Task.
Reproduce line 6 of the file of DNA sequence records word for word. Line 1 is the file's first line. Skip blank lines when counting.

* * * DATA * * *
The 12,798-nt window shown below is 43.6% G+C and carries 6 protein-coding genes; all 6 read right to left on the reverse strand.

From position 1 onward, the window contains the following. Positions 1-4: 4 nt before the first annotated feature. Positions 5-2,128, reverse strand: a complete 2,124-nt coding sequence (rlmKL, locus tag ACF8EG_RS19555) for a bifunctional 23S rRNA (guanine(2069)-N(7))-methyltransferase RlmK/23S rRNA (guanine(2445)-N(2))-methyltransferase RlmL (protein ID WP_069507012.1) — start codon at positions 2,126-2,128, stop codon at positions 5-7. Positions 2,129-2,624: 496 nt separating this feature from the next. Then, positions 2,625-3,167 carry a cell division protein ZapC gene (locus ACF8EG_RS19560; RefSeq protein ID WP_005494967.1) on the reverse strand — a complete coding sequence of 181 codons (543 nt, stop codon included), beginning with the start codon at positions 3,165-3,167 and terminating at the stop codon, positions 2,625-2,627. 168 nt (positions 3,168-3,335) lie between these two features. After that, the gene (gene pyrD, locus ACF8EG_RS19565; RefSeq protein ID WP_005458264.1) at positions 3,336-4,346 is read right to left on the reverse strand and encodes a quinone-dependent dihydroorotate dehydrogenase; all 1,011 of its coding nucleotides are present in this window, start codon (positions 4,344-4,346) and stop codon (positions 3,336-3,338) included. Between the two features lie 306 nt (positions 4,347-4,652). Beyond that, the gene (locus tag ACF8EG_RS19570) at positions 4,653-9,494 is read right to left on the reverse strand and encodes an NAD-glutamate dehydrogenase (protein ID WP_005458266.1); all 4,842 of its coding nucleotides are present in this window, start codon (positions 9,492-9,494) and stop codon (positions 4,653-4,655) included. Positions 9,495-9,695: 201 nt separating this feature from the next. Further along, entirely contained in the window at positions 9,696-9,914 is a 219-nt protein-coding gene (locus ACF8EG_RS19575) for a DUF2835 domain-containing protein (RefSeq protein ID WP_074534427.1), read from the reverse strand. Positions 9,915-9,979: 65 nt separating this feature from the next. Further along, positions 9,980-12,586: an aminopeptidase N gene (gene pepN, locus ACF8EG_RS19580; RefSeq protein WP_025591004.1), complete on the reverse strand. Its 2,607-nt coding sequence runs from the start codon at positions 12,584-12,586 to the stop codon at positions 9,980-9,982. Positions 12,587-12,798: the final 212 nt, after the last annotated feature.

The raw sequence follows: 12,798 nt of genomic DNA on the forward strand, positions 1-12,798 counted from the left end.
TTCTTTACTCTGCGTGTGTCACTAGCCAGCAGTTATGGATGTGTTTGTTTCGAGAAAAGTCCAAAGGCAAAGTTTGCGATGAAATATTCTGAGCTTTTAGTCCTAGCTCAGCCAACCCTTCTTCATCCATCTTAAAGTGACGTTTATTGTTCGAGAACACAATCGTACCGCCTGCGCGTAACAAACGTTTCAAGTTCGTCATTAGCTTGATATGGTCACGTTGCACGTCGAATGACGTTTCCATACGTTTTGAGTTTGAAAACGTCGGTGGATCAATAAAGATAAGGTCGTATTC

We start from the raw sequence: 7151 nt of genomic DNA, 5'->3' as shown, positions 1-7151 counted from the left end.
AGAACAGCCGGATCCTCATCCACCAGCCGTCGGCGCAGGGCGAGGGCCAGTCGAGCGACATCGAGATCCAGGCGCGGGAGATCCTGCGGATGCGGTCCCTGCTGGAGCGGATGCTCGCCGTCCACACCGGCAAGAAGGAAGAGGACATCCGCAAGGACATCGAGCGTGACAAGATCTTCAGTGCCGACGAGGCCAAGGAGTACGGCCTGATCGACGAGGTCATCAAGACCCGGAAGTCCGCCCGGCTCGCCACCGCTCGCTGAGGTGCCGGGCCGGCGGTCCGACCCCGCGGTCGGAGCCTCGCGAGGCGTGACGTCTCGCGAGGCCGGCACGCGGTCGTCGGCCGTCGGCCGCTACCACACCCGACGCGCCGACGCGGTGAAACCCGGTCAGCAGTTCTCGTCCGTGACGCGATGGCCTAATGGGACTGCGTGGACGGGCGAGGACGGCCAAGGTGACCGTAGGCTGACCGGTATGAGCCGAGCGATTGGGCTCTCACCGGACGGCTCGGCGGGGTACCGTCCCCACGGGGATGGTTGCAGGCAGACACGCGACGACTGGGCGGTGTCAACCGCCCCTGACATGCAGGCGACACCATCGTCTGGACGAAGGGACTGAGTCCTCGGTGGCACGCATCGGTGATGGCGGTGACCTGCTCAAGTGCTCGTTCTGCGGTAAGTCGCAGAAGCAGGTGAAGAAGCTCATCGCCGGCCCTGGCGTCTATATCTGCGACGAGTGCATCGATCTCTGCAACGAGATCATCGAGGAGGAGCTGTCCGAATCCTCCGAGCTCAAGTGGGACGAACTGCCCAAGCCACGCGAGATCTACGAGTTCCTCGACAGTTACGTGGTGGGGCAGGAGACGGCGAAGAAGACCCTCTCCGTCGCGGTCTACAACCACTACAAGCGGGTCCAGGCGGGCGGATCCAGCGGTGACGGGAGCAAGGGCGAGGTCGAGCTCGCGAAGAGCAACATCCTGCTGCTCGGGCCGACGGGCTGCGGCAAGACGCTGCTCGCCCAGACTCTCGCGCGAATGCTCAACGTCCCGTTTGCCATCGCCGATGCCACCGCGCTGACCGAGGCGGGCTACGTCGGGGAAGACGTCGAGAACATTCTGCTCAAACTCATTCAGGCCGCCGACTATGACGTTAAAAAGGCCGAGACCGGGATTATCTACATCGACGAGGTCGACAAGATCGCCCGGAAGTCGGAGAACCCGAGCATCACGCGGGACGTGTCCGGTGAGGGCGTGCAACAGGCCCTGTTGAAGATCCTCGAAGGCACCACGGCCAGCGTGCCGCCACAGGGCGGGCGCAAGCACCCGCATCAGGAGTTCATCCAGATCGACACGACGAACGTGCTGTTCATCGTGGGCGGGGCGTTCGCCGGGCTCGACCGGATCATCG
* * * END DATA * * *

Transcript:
AGAACAGCCGGATCCTCATCCACCAGCCGTCGGCGCAGGGCGAGGGCCAGTCGAGCGACATCGAGATCCAGGCGCGGGAGATCCTGCGGATGCGGTCCCTGCTGGAGCGGATGCTCGCCGTCCACACCGGCAAGAAGGAAGAGGACATCCGCAAGGACATCGAGCGTGACAAGATCTTCAGTGCCGACGAGGCCAAGGAGTACGGCCTGATCGACGAGGTCATCAAGACCCGGAAGTCCGCCCGGCTCGCCACCGCTCGCTGAGGTGCCGGGCCGGCGGTCCGACCCCGCGGTCGGAGCCTCGCGAGGCGTGACGTCTCGCGAGGCCGGCACGCGGTCGTCGGCCGTCGGCCGCTACCACACCCGACGCGCCGACGCGGTGAAACCCGGTCAGCAGTTCTCGTCCGTGACGCGATGGCCTAATGGGACTGCGTGGACGGGCGAGGACGGCCAAGGTGACCGTAGGCTGACCGGTATGAGCCGAGCGATTGGGCTCTCACCGGACGGCTCGGCGGGGTACCGTCCCCACGGGGATGGTTGCAGGCAGACACGCGACGACTGGGCGGTGTCAACCGCCCCTGACATGCAGGCGACACCATCGTCTGGACGAAGGGACTGAGTCCTCGGTGGCACGCATCGGTGATGGCGGTGACCTGCTCAAGTGCTCGTTCTGCGGTAAGTCGCAGAAGCAGGTGAAGAAGCTCATCGCCGGCCCTGGCGTCTATATCTGCGACGAGTGCATCGATCTCTGCAACGAGATCATCGAGGAGGAGCTGTCCGAATCCTCCGAGCTCAAGTGGGACGAACTGCCCAAGCCACGCGAGATCTACGAGTTCCTCGACAGTTACGTGGTGGGGCAGGAGACGGCGAAGAAGACCCTCTCCGTCGCGGTCTACAACCACTACAAGCGGGTCCAGGCGGGCGGATCCAGCGGTGACGGGAGCAAGGGCGAGGTCGAGCTCGCGAAGAGCAACATCCTGCTGCTCGGGCCGACGGGCTGCGGCAAGACGCTGCTCGCCCAGACTCTCGCGCGAATGCTCAACGTCCCGTTTGCCATCGCCGATGCCACCGCGCTGACCGAGGCGGGCTACGTCGGGGAAGACGTCGAGAACATTCTGCTCAAACTCATTCAGGCCGCCGACTATGACGTTAAAAAGGCCGAGACCGGGATTATCTACATCGACGAGGTCGACAAGATCGCCCGGAAGTCGGAGAACCCGAGCATCACGCGGGACGTGTCCGGTGAGGGCGTGCAACAGGCCCTGTTGAAGATCCTCGAAGGCACCACGGCCAGCGTGCCGCCACAGGGCGGGCGCAAGCACCCGCATCAGGAGTTCATCCAGATCGACACGACGAACGTGCTGTTCATCGTGGGCGGGGCGTTCGCCGGGCTCGACCGGATCATCG